Broken – Alien Youth Army Wed Night Session One


Broken from Michael Snowdon on Vimeo.


Many of you have come here tonight from a broken home, difficult circumstances, and conflict directly from the result of your own parent’s circumstances. It doesn’t seem right and it’s not fair but it’s true. Your parents may have had personal issues or events that unintentionally shaped how they talk, act, think, and care for you.

In fact, you may be in home that has experienced painful situations that no one has ever come to grips with buried way beneath the surface. The challenge for us tonight is to,

“Put yourself in you’re their shoes.”

 I know this challenge puts ownership on you to initiate understanding and relational logic. The Bible puts it this way,

“When I was a child I spoke like a child, but when I became an adult I put away childish things.” I Corinthians 13:11

I love that as teenagers you want to be treated like adults. You will never begin to look more like an adult than when you attempt to understand someone’s point of view and love them through their difficulties. When you flip that switch as a child to love someone well and work through his or her circumstances you truly move on to adulthood. You also look a lot like Jesus.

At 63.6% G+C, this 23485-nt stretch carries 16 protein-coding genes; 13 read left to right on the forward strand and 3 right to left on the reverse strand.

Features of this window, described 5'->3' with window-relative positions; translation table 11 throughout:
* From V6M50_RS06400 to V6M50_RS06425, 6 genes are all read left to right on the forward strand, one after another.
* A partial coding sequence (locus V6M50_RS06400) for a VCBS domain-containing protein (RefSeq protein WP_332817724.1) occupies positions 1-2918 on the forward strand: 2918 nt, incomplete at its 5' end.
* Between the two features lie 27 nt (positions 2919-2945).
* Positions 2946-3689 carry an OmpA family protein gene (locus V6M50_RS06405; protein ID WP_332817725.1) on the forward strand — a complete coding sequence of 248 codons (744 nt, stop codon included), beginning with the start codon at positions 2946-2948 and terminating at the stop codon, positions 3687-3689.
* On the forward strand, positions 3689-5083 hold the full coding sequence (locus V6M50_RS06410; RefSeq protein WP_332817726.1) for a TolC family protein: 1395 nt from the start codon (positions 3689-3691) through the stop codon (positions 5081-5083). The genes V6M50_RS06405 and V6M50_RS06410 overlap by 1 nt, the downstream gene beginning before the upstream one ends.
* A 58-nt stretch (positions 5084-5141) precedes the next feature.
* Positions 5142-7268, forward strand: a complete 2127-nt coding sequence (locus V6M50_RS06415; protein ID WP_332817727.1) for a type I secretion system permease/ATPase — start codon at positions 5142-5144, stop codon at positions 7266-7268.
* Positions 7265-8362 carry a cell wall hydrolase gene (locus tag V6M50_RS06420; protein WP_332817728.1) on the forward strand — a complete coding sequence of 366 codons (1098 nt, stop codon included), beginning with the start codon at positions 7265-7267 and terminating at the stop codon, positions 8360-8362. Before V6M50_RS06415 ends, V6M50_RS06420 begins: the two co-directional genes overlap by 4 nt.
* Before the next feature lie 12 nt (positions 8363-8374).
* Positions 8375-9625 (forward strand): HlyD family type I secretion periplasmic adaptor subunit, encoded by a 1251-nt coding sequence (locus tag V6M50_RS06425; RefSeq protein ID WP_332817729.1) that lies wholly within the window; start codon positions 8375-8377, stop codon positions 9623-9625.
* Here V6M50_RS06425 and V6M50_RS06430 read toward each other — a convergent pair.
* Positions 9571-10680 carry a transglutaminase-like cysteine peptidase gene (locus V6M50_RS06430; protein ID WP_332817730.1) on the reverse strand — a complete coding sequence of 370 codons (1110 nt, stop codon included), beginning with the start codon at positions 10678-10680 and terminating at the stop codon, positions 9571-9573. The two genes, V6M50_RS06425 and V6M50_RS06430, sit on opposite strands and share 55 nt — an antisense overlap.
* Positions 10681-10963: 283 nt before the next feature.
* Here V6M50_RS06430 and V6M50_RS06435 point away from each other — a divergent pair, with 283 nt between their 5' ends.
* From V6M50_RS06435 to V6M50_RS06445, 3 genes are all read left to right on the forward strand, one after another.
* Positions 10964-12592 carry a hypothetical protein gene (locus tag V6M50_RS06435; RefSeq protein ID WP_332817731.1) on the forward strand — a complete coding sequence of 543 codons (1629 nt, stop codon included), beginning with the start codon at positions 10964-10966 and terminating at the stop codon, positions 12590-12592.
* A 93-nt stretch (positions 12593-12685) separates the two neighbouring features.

Purpose Recommendation

As we talk about this reality you will feel a couple of thoughts.

1. That’s their problem. – You may come to suspect that your mom or dad has difficulty with relationships because of the past and in that you may not care. You may be tempted to think that they need to move on and not hold you hostage. I get that.

2. You’re experiencing pain. – You may be in this room and think to yourself, I don’t know what healthy love looks like or how healthy communication happens and I’m just impulsively acting out.

3. I have no idea. – You may realize that you don’t have a clue as to why your situation has unfolded the way it has. You may reason that if there is something under the surface nobody is talking about it and nobody will unless they ask.

All of these situations will demand a response and I hope to help you with that.

We have a tendency to go about our day and the busyness of life without ever realizing that there are tremendous things we can uncover with conversation. We get so busy building our little kingdom that we never take the time to see what is unseen.